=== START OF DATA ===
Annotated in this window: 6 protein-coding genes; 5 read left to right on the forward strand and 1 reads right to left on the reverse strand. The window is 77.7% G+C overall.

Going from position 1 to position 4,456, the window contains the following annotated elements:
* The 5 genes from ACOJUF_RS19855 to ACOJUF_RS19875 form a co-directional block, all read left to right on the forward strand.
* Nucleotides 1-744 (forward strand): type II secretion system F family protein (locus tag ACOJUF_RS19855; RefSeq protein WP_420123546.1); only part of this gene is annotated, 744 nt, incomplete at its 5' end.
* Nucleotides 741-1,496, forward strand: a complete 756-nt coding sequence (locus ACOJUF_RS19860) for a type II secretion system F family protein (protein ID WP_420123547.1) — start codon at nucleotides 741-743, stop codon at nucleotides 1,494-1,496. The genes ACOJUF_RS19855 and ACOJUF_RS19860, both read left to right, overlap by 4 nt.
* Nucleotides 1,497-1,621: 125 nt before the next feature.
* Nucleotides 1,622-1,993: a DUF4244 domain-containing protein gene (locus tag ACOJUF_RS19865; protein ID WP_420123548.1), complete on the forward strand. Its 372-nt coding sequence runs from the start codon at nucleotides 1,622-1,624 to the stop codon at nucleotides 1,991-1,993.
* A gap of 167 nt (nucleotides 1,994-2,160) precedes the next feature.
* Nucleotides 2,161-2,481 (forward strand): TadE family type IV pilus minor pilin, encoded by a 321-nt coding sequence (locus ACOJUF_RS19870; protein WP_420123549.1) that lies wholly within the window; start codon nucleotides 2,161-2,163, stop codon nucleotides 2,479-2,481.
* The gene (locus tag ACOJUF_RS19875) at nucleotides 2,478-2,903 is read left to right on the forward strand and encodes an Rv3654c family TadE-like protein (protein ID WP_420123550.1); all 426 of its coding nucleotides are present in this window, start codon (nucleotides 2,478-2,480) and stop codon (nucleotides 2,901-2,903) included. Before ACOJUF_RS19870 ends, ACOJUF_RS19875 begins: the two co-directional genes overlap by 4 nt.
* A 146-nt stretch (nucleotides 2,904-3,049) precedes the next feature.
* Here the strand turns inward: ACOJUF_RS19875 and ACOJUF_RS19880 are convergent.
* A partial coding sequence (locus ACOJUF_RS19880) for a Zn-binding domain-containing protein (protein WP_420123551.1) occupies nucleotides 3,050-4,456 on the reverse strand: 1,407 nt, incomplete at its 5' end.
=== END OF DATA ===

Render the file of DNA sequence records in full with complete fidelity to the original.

Annotated in this window: 6 protein-coding genes; 5 read left to right on the forward strand and 1 reads right to left on the reverse strand. The window is 77.7% G+C overall.

Going from position 1 to position 4,456, the window contains the following annotated elements:
* The 5 genes from ACOJUF_RS19855 to ACOJUF_RS19875 form a co-directional block, all read left to right on the forward strand.
* Nucleotides 1-744 (forward strand): type II secretion system F family protein (locus tag ACOJUF_RS19855; RefSeq protein WP_420123546.1); only part of this gene is annotated, 744 nt, incomplete at its 5' end.
* Nucleotides 741-1,496, forward strand: a complete 756-nt coding sequence (locus ACOJUF_RS19860) for a type II secretion system F family protein (protein ID WP_420123547.1) — start codon at nucleotides 741-743, stop codon at nucleotides 1,494-1,496. The genes ACOJUF_RS19855 and ACOJUF_RS19860, both read left to right, overlap by 4 nt.
* Nucleotides 1,497-1,621: 125 nt before the next feature.
* Nucleotides 1,622-1,993: a DUF4244 domain-containing protein gene (locus tag ACOJUF_RS19865; protein ID WP_420123548.1), complete on the forward strand. Its 372-nt coding sequence runs from the start codon at nucleotides 1,622-1,624 to the stop codon at nucleotides 1,991-1,993.
* A gap of 167 nt (nucleotides 1,994-2,160) precedes the next feature.
* Nucleotides 2,161-2,481 (forward strand): TadE family type IV pilus minor pilin, encoded by a 321-nt coding sequence (locus ACOJUF_RS19870; protein WP_420123549.1) that lies wholly within the window; start codon nucleotides 2,161-2,163, stop codon nucleotides 2,479-2,481.
* The gene (locus tag ACOJUF_RS19875) at nucleotides 2,478-2,903 is read left to right on the forward strand and encodes an Rv3654c family TadE-like protein (protein ID WP_420123550.1); all 426 of its coding nucleotides are present in this window, start codon (nucleotides 2,478-2,480) and stop codon (nucleotides 2,901-2,903) included. Before ACOJUF_RS19870 ends, ACOJUF_RS19875 begins: the two co-directional genes overlap by 4 nt.
* A 146-nt stretch (nucleotides 2,904-3,049) precedes the next feature.
* Here the strand turns inward: ACOJUF_RS19875 and ACOJUF_RS19880 are convergent.
* A partial coding sequence (locus ACOJUF_RS19880) for a Zn-binding domain-containing protein (protein WP_420123551.1) occupies nucleotides 3,050-4,456 on the reverse strand: 1,407 nt, incomplete at its 5' end.